The Distributional Effects of Public Expenditure: Update and Overview


Teresa Ter-Minassian ; Gerd Schwartz

Publication Date:

August 1, 1995

Disclaimer: This Working Paper should not be reported as representing the views of the IMF.The views expressed in this Working Paper are those of the author(s) and do not necessarily represent those of the IMF or IMF policy. Working Papers describe research in progress by the author(s) and are published to elicit comments and to further debate


It is commonly agreed that economic policies, including budgetary policies, can have potentially strong distributional effects. Traditional economic analysis held that economic policies affected the income distribution primarily through their impact on the rate of growth. More recently, it has come to be recognized that qualitative aspects of economic growth are probably more important than the rate of growth itself. While recent research has confirmed the potential role of expenditure policies as a redistributive tool, it has also shown that redistribution does not necessarily have to come at the expense of economic growth and efficiency. Although there are substantial analytical and technical problems to be faced in the design of equitable and cost-effective public expenditure programs, unfavorable distributional outcomes of these programs can usually be traced more to political and institutional pressures than to purely technical factors.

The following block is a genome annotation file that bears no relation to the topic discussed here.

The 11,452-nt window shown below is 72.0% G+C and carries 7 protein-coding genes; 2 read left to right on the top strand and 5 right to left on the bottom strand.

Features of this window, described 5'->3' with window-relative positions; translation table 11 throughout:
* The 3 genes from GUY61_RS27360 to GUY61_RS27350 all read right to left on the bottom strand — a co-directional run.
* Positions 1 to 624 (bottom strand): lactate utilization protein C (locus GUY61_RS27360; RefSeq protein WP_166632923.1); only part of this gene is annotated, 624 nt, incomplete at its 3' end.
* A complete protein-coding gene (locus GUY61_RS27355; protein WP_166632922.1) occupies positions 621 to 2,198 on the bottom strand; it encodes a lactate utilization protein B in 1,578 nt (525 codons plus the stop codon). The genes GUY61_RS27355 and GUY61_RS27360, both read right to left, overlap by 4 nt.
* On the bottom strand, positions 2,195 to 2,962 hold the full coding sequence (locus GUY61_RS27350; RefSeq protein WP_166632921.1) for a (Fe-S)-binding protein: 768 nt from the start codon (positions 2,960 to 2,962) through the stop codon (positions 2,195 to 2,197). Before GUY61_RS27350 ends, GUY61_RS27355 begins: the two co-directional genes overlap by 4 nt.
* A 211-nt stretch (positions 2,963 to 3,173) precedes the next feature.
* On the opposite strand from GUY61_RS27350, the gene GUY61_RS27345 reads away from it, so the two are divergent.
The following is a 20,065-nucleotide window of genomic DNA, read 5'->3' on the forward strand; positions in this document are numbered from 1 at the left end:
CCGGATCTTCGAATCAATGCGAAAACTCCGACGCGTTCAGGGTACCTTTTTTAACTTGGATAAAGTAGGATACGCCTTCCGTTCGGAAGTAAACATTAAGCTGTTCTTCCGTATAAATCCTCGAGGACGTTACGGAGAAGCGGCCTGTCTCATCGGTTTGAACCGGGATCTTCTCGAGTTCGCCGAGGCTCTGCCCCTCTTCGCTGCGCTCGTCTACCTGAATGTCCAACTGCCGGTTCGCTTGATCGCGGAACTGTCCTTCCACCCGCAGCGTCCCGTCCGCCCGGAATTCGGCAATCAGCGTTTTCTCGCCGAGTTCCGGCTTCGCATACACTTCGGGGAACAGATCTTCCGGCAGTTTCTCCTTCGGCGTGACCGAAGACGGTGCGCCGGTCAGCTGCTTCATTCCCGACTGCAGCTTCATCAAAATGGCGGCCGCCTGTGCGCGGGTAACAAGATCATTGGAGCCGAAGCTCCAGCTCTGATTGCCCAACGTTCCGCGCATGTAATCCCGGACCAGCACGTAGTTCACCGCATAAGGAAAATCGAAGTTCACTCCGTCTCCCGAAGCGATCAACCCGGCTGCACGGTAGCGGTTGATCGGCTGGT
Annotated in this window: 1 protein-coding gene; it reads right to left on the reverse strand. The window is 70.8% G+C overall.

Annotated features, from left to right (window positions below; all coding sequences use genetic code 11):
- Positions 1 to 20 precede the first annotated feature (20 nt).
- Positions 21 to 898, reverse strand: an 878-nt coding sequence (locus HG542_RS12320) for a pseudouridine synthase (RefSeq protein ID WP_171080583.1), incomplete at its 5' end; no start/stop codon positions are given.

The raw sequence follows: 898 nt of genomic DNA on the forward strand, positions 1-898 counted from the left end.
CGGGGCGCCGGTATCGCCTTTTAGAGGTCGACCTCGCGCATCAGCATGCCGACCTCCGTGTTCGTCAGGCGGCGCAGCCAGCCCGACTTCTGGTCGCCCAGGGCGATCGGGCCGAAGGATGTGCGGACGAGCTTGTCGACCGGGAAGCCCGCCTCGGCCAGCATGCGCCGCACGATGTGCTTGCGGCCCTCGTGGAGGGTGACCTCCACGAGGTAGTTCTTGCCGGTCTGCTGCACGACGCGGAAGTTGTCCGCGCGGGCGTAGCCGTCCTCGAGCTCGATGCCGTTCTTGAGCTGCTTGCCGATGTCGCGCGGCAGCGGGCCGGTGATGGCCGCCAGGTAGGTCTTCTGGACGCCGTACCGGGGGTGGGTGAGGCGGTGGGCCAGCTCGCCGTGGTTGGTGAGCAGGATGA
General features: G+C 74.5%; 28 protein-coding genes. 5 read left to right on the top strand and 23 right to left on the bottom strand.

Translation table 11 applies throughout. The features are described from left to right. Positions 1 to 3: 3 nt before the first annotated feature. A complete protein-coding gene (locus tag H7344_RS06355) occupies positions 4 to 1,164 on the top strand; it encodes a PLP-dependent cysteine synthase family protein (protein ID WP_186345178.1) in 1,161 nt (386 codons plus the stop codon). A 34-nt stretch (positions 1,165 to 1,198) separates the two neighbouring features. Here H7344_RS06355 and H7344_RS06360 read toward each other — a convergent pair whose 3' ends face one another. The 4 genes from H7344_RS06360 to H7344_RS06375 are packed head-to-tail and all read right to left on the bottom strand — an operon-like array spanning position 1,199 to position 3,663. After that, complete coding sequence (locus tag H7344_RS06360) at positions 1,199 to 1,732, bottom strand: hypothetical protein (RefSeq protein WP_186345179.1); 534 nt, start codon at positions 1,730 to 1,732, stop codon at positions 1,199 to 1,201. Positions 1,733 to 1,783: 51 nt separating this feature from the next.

Working Paper No. 1995/084



An earlier version of this paper was presented at the "VIIth Regional Seminar on Fiscal Policy" of the Economic Commission for Latin America and the Caribbean (CEPAL) in Santiago, Chile, January 23-26, 1995.


Publication Date:

August 1, 1995



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